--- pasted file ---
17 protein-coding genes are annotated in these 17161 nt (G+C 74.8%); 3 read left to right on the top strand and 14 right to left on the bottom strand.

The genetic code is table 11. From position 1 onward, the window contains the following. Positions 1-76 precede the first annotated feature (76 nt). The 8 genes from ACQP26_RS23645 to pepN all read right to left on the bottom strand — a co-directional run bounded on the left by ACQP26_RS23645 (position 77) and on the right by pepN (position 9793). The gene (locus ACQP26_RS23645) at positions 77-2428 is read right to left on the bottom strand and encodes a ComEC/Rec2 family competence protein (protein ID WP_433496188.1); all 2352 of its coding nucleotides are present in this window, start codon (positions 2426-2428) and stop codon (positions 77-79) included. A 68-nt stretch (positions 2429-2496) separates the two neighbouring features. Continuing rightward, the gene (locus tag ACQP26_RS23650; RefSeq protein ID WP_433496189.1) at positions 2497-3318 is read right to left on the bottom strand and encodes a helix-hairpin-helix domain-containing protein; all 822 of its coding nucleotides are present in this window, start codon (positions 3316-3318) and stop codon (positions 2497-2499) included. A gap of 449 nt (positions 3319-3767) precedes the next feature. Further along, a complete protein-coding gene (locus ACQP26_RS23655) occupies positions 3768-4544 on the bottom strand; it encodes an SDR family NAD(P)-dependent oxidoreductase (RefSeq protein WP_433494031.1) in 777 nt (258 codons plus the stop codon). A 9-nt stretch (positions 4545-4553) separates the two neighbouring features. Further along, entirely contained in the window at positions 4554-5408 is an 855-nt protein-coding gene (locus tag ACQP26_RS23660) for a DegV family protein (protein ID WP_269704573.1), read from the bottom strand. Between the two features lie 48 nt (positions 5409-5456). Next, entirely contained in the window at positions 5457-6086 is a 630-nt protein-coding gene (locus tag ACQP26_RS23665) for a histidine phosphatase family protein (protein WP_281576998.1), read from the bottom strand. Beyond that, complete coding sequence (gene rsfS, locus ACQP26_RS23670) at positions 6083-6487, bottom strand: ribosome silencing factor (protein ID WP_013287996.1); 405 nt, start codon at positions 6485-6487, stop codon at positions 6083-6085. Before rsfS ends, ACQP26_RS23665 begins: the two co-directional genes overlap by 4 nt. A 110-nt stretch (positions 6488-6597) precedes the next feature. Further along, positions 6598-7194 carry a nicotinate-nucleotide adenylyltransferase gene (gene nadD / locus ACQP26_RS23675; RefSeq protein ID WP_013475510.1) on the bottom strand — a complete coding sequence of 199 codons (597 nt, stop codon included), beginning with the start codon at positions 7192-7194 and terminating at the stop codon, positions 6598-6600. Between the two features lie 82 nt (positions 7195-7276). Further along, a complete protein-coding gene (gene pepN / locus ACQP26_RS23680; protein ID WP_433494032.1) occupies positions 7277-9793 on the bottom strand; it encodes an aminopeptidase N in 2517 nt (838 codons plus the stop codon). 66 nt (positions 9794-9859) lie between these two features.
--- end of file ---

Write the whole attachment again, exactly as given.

17 protein-coding genes are annotated in these 17161 nt (G+C 74.8%); 3 read left to right on the top strand and 14 right to left on the bottom strand.

The genetic code is table 11. From position 1 onward, the window contains the following. Positions 1-76 precede the first annotated feature (76 nt). The 8 genes from ACQP26_RS23645 to pepN all read right to left on the bottom strand — a co-directional run bounded on the left by ACQP26_RS23645 (position 77) and on the right by pepN (position 9793). The gene (locus ACQP26_RS23645) at positions 77-2428 is read right to left on the bottom strand and encodes a ComEC/Rec2 family competence protein (protein ID WP_433496188.1); all 2352 of its coding nucleotides are present in this window, start codon (positions 2426-2428) and stop codon (positions 77-79) included. A 68-nt stretch (positions 2429-2496) separates the two neighbouring features. Continuing rightward, the gene (locus tag ACQP26_RS23650; RefSeq protein ID WP_433496189.1) at positions 2497-3318 is read right to left on the bottom strand and encodes a helix-hairpin-helix domain-containing protein; all 822 of its coding nucleotides are present in this window, start codon (positions 3316-3318) and stop codon (positions 2497-2499) included. A gap of 449 nt (positions 3319-3767) precedes the next feature. Further along, a complete protein-coding gene (locus ACQP26_RS23655) occupies positions 3768-4544 on the bottom strand; it encodes an SDR family NAD(P)-dependent oxidoreductase (RefSeq protein WP_433494031.1) in 777 nt (258 codons plus the stop codon). A 9-nt stretch (positions 4545-4553) separates the two neighbouring features. Further along, entirely contained in the window at positions 4554-5408 is an 855-nt protein-coding gene (locus tag ACQP26_RS23660) for a DegV family protein (protein ID WP_269704573.1), read from the bottom strand. Between the two features lie 48 nt (positions 5409-5456). Next, entirely contained in the window at positions 5457-6086 is a 630-nt protein-coding gene (locus tag ACQP26_RS23665) for a histidine phosphatase family protein (protein WP_281576998.1), read from the bottom strand. Beyond that, complete coding sequence (gene rsfS, locus ACQP26_RS23670) at positions 6083-6487, bottom strand: ribosome silencing factor (protein ID WP_013287996.1); 405 nt, start codon at positions 6485-6487, stop codon at positions 6083-6085. Before rsfS ends, ACQP26_RS23665 begins: the two co-directional genes overlap by 4 nt. A 110-nt stretch (positions 6488-6597) precedes the next feature. Further along, positions 6598-7194 carry a nicotinate-nucleotide adenylyltransferase gene (gene nadD / locus ACQP26_RS23675; RefSeq protein ID WP_013475510.1) on the bottom strand — a complete coding sequence of 199 codons (597 nt, stop codon included), beginning with the start codon at positions 7192-7194 and terminating at the stop codon, positions 6598-6600. Between the two features lie 82 nt (positions 7195-7276). Further along, a complete protein-coding gene (gene pepN / locus ACQP26_RS23680; protein ID WP_433494032.1) occupies positions 7277-9793 on the bottom strand; it encodes an aminopeptidase N in 2517 nt (838 codons plus the stop codon). 66 nt (positions 9794-9859) lie between these two features.